Extensive soft tissue loss or injury of the hand and upper extremity is a challenging reconstructive problem traditionally treated with abdominal-based pedicled flaps. Options for coverage included the groin flap based on the superficial circumflex iliac artery, the Scarpa's fascia flap based on the superficial inferior epigastric artery, and the paraumbilical perforator flap from the deep inferior epigastric artery perforators. Despite the ability to provide consistent and pliable soft tissue coverage with ease of elevation, these flaps have several disadvantages including restriction of mobility, requirement for multiple procedures, bulkiness and patient discomfort. With the advent of microsurgery, pedicled regional flaps, and off-the-shelf skin substitutes, the applications for these flaps have narrowed. However several indications still remain. These include: patient and facility factors which deter microsurgery, the absence of recipient vessels after injury, prior surgical use of recipient vessels, the need to preserve major vessels for future reconstruction, and large multi-surface wounds requiring coverage. In this review we detail these indications and provide case examples for each.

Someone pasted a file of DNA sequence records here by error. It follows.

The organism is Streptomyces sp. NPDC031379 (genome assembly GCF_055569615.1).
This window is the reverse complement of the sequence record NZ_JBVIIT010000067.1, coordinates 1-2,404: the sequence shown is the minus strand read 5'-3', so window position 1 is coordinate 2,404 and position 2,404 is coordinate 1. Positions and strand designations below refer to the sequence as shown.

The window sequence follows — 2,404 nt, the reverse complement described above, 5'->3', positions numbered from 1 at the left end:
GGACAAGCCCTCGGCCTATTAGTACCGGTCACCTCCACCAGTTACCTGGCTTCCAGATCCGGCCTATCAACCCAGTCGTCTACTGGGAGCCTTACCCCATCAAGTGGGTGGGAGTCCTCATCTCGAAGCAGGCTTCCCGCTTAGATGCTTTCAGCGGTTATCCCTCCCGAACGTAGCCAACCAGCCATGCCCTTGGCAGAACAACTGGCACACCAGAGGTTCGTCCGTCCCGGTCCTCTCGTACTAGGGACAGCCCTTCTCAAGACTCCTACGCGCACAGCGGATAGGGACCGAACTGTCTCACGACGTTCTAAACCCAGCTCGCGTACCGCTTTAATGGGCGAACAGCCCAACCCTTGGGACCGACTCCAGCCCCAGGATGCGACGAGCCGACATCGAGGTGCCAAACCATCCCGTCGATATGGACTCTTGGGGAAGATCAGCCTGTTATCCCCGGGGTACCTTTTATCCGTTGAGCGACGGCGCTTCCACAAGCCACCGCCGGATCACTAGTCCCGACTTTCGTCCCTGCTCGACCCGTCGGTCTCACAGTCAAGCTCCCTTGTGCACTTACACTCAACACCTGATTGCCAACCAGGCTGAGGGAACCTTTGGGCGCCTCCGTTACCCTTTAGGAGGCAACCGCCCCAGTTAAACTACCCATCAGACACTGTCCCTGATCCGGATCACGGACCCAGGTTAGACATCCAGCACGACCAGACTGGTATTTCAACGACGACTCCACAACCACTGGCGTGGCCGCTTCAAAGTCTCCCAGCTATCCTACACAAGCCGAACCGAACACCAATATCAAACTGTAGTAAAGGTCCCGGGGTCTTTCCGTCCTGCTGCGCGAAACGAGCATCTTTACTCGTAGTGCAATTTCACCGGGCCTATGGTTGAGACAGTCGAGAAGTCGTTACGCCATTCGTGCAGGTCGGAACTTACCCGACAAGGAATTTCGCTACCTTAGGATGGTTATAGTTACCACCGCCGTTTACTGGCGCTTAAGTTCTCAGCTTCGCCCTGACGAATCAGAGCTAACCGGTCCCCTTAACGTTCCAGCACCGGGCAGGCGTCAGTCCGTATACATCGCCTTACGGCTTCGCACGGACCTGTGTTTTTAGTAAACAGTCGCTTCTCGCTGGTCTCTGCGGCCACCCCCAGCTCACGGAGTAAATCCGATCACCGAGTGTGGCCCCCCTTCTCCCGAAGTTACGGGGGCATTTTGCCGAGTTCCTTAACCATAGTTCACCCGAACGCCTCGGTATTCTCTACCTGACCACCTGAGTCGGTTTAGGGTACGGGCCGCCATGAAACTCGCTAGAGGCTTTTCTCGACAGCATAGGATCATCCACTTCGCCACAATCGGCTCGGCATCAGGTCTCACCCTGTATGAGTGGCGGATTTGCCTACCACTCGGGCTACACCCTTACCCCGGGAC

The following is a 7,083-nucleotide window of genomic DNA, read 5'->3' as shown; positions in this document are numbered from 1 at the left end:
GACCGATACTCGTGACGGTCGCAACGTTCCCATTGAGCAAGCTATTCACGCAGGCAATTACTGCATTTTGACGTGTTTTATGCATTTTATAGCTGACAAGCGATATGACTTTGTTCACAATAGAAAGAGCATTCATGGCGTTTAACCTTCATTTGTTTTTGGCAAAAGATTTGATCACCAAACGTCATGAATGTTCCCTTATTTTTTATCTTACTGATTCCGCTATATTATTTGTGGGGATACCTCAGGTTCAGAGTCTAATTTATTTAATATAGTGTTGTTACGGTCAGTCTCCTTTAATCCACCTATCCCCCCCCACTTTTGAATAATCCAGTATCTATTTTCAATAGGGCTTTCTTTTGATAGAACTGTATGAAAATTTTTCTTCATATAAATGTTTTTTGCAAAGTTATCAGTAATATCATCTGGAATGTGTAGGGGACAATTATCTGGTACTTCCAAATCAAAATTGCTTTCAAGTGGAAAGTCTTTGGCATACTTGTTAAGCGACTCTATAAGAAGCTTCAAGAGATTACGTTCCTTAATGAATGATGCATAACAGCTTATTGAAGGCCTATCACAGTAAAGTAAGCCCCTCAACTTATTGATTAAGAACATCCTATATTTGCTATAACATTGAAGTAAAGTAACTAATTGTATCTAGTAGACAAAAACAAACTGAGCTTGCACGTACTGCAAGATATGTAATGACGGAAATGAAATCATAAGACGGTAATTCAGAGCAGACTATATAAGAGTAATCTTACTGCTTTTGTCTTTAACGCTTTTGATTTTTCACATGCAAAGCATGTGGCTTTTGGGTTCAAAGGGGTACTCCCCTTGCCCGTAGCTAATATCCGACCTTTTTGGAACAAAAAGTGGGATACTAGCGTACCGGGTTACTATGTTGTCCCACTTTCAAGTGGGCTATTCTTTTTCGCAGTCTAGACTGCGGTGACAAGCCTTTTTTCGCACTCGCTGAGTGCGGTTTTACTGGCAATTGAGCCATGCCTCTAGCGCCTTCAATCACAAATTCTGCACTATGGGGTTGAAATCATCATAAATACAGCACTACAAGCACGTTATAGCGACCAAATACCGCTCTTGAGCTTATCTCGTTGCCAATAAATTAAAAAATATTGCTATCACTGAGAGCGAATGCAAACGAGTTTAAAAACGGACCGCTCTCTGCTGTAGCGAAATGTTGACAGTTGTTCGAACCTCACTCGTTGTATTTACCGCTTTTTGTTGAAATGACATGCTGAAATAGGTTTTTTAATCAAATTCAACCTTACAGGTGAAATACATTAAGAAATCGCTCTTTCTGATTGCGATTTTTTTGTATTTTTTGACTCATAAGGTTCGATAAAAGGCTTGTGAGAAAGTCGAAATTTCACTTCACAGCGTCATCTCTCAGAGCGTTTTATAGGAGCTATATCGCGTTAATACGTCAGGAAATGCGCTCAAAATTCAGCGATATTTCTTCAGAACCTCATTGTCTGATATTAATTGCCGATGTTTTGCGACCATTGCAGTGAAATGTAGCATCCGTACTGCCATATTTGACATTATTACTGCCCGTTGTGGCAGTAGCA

- Groin flap
- Pedicled flap
- Scarpa's fascia flap
- Upper extremity reconstruction
ASJC Scopus subject areas
- Emergency Medicine
- Orthopedics and Sports Medicine